While the challenges of being an entrepreneur have been well-documented, reports often fail to describe the feelings of self-doubt, loneliness and isolation that tend to plague aspiring entrepreneurs at every stage of their journey.
No amount of angel funding, slick technology or strategic business consulting can really assuage the feelings of doubt that accompany starting a brave new enterprise.
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Yet this is where strong mentorship can play a critical role – and in fact can prove to be far more valuable than landing an investment deal or angel fund backing.
Mentors can keep tired and frustrated entrepreneurs on track, and provide guidance and inspiration when they hit those inevitable speed wobbles.
So how does one find these mentors, and ensure that they are the right fit?
From my experience, every entrepreneur needs to have several mentors – each of whom will play a different role, at different stages, and serve a slightly different purpose.
Some of these mentors will be deliberate choices on your part, while other relationships will evolve and become ‘mentor/mentee’ connections over time.
Different roles mentors play
For example, when making the move from consulting group McKinsey to a new career, I deliberately stayed in touch with certain clients and colleagues from the company, and actively sought out their advice and opinions.
As a result, some of these individuals have become valuable mentors – providing an outside perspective and helping me to interrogate my own business strategy and tactics with regards to new endeavours.
In contrast, my brother, who is also co-founder of the business, has become a valuable mentor to me – even though this was never a deliberate strategy on my part. The relationship simply evolved, and he now provides an invaluable source of outside guidance and perspective.
The nature of the connection with each mentor will also be different. For example, some mentors will provide only business or industry advice and insight, while others may play more of a life coach or ‘counseling’ role.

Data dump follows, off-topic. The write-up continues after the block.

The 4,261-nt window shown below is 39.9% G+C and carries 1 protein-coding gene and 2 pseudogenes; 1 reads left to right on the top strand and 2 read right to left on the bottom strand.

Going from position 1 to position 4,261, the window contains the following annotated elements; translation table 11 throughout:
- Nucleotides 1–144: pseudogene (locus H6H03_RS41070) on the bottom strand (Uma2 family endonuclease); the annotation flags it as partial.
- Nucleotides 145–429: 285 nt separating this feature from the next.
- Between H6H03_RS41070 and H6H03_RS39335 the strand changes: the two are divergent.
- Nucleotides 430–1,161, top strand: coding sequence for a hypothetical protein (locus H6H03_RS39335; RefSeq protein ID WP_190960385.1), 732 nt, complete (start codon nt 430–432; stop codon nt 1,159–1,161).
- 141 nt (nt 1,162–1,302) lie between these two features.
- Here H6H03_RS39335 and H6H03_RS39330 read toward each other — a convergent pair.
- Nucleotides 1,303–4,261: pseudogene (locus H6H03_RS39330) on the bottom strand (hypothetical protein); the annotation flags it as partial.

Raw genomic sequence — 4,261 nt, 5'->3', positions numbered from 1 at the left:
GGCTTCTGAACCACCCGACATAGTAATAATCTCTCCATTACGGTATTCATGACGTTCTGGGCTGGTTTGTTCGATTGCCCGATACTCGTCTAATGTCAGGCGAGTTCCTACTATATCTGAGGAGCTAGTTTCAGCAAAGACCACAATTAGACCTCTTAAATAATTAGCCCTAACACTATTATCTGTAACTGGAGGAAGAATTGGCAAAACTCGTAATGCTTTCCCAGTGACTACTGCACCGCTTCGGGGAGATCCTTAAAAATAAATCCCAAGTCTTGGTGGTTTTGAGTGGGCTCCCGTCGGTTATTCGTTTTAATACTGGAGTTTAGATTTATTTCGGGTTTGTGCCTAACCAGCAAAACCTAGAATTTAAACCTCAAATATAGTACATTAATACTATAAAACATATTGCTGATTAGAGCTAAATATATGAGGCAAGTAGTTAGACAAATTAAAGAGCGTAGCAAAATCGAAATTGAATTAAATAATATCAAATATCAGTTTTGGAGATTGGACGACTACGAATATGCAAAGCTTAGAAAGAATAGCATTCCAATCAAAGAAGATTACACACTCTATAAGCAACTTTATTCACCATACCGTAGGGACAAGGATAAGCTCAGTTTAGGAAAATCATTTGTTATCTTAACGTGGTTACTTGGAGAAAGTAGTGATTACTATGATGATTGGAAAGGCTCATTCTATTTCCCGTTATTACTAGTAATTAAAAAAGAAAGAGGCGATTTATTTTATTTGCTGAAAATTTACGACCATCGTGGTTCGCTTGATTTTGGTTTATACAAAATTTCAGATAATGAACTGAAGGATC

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In my view, entrepreneurs need to have mentors who can assume these various roles – because each is necessary for the rounded growth and success of an aspiring entrepreneur.
Do you and your mentor have shared values?
It’s important to note that for any ‘mentor/mentee’ relationship to work, there undoubtedly has to be certain shared values, as well as mutual respect.
Having said that, it is beneficial for the mentee if there are differing perspectives and professional/life experience. It helps, for example, if a mentor comes from a completely different industry or background, and can help the mentee to identify the blind spots that often come with being in a certain industry or profession for many years – or being too caught up with a new idea or concept.
Trusted independent perspective
A fresh and honest interrogation from an outsider can prove to be invaluable when looking to solve deeply ingrained problems that are unique to one’s industry or sector.
Good mentors also show humility, and are willing to share the mistakes they have made and how certain failures affected them.
I believe mentors should also be pseudo-independent – and at least one step removed from your enterprise – so that they are always alleviating your stress, rather than compounding it.
These relationships, like any other, need to be nurtured and worked on. I meet with my mentors once a month to discuss any business challenges I might have, and to bounce off any new ideas or developments.
I usually approach these meetings with a few key points in mind so that the discussion will have some direction and serve a definite purpose.
Giving back should be the norm
As an entrepreneur, it’s always important to realise that you have a great deal of valuable experience and expertise to share – so ensure that you are open to giving back and being a mentor to someone else.
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Without doubt, the more wisdom and guidance you receive from your own mentors, the more you will want to give back and support others who are also embarking on this difficult journey.